What is “Transition or Turnover?”

  • Posted: Oct 20, 2015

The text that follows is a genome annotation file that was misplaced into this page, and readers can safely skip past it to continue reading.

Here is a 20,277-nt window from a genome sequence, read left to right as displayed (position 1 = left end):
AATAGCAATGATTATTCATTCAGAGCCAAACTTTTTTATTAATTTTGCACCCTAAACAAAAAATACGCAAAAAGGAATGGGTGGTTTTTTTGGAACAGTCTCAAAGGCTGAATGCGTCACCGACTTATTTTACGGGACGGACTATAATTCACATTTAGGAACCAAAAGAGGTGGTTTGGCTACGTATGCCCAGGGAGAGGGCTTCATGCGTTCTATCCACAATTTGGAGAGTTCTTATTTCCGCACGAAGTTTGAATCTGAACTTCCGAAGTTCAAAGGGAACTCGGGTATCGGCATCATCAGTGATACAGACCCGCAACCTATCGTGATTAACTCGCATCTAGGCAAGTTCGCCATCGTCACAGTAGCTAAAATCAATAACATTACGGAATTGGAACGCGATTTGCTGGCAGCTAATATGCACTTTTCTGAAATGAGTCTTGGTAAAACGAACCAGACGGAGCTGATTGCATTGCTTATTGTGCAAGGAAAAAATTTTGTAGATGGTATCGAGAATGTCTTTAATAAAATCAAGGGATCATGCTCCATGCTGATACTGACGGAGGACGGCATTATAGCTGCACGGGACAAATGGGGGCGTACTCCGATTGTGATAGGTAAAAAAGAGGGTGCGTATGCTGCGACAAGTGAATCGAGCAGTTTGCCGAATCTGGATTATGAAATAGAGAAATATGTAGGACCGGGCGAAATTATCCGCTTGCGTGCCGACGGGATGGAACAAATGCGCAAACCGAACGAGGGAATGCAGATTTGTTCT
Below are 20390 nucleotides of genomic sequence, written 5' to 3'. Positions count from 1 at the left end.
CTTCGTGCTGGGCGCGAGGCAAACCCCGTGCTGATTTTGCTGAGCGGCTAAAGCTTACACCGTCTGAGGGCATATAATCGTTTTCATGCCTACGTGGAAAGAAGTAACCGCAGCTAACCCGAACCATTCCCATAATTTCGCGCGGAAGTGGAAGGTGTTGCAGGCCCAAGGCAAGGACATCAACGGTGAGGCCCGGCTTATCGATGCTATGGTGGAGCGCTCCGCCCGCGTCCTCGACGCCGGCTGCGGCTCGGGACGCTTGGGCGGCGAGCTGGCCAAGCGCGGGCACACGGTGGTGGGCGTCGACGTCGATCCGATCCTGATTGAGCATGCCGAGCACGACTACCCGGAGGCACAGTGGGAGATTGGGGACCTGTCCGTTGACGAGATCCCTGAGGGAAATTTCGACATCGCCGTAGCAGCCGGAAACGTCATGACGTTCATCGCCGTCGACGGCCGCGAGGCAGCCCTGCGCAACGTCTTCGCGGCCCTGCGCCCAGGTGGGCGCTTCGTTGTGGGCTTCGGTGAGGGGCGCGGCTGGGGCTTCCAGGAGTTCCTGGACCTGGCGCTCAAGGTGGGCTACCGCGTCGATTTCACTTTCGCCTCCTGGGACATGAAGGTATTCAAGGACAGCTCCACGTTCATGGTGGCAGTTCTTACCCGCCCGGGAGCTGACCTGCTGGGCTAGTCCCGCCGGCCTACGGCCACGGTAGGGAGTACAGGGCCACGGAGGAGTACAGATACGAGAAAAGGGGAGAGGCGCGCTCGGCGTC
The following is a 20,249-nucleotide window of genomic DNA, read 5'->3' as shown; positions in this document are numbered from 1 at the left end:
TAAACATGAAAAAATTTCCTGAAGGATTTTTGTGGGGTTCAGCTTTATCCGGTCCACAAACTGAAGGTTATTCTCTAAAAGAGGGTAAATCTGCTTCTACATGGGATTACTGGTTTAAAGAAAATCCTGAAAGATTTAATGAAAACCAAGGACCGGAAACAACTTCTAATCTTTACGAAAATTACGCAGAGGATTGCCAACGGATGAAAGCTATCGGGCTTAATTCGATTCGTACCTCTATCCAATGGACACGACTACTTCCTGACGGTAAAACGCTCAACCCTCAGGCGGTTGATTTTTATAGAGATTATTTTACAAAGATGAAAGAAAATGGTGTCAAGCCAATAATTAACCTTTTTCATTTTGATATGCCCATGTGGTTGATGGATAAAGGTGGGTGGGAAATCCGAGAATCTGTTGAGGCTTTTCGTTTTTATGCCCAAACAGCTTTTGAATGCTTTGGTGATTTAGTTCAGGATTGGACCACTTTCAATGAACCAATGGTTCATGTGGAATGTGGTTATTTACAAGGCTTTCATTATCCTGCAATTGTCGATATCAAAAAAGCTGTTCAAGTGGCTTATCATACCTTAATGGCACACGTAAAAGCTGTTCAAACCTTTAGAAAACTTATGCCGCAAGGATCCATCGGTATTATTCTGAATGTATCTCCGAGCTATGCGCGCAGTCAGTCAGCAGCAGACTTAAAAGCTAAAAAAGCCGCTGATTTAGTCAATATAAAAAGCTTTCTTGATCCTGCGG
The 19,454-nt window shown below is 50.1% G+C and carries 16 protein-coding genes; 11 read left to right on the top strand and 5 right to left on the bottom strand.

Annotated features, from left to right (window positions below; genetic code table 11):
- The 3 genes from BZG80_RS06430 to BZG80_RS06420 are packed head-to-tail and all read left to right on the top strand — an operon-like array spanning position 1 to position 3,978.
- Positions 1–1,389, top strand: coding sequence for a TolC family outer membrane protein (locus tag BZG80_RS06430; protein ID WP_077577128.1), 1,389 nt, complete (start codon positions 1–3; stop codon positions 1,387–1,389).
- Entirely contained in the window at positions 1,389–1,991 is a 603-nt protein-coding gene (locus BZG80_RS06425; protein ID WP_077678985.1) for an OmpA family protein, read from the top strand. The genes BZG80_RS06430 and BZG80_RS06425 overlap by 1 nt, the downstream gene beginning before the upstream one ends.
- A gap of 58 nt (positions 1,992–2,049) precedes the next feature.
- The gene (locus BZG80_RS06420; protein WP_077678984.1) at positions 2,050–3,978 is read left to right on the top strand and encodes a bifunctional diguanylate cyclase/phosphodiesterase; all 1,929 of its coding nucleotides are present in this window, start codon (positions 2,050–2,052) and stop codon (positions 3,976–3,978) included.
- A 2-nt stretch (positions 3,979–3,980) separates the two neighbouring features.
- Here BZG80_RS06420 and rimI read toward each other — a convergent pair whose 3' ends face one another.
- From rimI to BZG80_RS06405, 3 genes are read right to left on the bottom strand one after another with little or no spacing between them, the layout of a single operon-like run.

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“Transition” is the term of art describing the multi-step process to transfer responsibility for the Community Association to the homeowners/unit owners. Transition is a process, not an event. At the end of that process, control of the Community Association is ultimately turned over to the owners.   For condominiums, the Declaration establishes a “Period of Declarant Control” based upon statute. For property owners’ associations, the Declaration may establish such a period, but currently, the declarant control period is is not addressed by statute. During the Period of Declarant Control, the Developer appoints members of the board of directors for the Association; hires and has contact with the Association’s management company; and is the architectural control committee. At the expiration of the Period of Declarant Control, the Developer resigns its board of director positions. The owners hold a meeting to elect a new board of directors comprised of owners. The Developer turns over the Association’s books and records, and relinquishes control of the Association to the owners.   How do we begin the transition process? As transition nears, it is time for the Declarant and the owners to initiate discussions on the transition process, and for owners to become familiar with the governing documents. There are several suggestions to help get the process started in earnest. For example, owners can propose adding one or more homeowners to the Board prior to transition; can set up a transition committee or advisory committee; can schedule a community meeting to explain that control of the Association will soon be turned over to the owners; and can seek volunteers for the transition committee. Some of the owners may have experience and expertise in the issues the community may face, and these owners can be very helpful druing transition.   Conclusion Transition requires a thorough review and understanding of all aspects of your Association, including knowledge of financial issues; maintenance and engineering needs; the need to transfer common area (in non-condominium associations); insurance policies and needs; management responsibilities; covenant enforcement; and so on. Without knowledgeable guidance from an independent attorney experienced in common interest communities, owners can be overwhelmed with the immense responsibilities. Start early with your transition committee and contact a knowledgeable attorney to begin the process with your association.   Stop us if you’ve heard this one before: You announce an HOA election providing proper notice, yet only a handful of owners show up to vote. You end up short of your quorum requirements, and you have to start all over again with your fingers crossed that next time, your luck will be better, and your election will be successful. Or instead, you hold your election, get definitive results—you think—but then the election gets challenged. We can help you do better!  many community association lawyers who’ve devoted their extensive—and impressive—careers to solving the challenges HOAs face every day. You’ll learn from members valuable, workable tactics you can implement immediately to make your election process smoother, more successful, and less contentious. You’ll learn: 1- How to determine the specific steps your HOA must follow to conduct proper elections 2- Details on the most common mistakes boards make from election start to finish, and the most likely challenges to your election—and how to nip them in the bud 3- Information to help you identify your quorum requirements and creative tactics to ensure you get a quorum 4- Common rules governing who can run for your HOA board, along with insights on the pros and cons of changing your eligibility requirements—and tips on how to do it if you decide you should 5- Suggestions for general rules your board may want to consider passing to make holding elections easier 6- Tips to provide effective notice—and undercut any attempt to unwind your completed election based on claims of insufficient or improper notice 7- What you must know about proxies 8- Techniques you can deploy on the day of the election to avoid on-the-spot glitches Plus much more! It’s just an hour of your time, but you’ll walk away much wiser and better prepared for your HOA’s next election.   If you contact KBRLegal.com They are the experts in Association Law in South Florida. The Courses they give monthly can help you with understanding what is needed as a board member and your community.  …